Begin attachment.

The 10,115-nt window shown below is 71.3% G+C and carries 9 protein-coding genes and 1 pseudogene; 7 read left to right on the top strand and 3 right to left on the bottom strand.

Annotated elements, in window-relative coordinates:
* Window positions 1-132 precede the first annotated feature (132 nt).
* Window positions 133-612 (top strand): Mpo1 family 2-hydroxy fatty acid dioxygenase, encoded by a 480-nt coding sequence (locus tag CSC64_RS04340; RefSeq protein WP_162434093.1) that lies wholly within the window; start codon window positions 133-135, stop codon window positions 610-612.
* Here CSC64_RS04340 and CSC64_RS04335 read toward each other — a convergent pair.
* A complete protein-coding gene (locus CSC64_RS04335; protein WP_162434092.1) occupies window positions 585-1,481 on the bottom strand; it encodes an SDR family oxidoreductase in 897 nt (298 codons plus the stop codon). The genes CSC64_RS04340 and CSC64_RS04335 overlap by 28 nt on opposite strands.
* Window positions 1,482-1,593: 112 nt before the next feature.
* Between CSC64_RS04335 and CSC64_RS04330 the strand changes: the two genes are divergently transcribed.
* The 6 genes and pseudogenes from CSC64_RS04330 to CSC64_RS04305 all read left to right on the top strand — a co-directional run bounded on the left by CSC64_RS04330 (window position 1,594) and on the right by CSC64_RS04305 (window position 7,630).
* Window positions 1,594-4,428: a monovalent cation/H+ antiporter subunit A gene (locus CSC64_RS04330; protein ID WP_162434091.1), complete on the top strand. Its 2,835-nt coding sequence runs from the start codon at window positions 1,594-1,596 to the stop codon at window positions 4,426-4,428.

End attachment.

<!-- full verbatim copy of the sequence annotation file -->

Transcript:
The 10,115-nt window shown below is 71.3% G+C and carries 9 protein-coding genes and 1 pseudogene; 7 read left to right on the top strand and 3 right to left on the bottom strand.

Annotated elements, in window-relative coordinates:
* Window positions 1-132 precede the first annotated feature (132 nt).
* Window positions 133-612 (top strand): Mpo1 family 2-hydroxy fatty acid dioxygenase, encoded by a 480-nt coding sequence (locus tag CSC64_RS04340; RefSeq protein WP_162434093.1) that lies wholly within the window; start codon window positions 133-135, stop codon window positions 610-612.
* Here CSC64_RS04340 and CSC64_RS04335 read toward each other — a convergent pair.
* A complete protein-coding gene (locus CSC64_RS04335; protein WP_162434092.1) occupies window positions 585-1,481 on the bottom strand; it encodes an SDR family oxidoreductase in 897 nt (298 codons plus the stop codon). The genes CSC64_RS04340 and CSC64_RS04335 overlap by 28 nt on opposite strands.
* Window positions 1,482-1,593: 112 nt before the next feature.
* Between CSC64_RS04335 and CSC64_RS04330 the strand changes: the two genes are divergently transcribed.
* The 6 genes and pseudogenes from CSC64_RS04330 to CSC64_RS04305 all read left to right on the top strand — a co-directional run bounded on the left by CSC64_RS04330 (window position 1,594) and on the right by CSC64_RS04305 (window position 7,630).
* Window positions 1,594-4,428: a monovalent cation/H+ antiporter subunit A gene (locus CSC64_RS04330; protein ID WP_162434091.1), complete on the top strand. Its 2,835-nt coding sequence runs from the start codon at window positions 1,594-1,596 to the stop codon at window positions 4,426-4,428.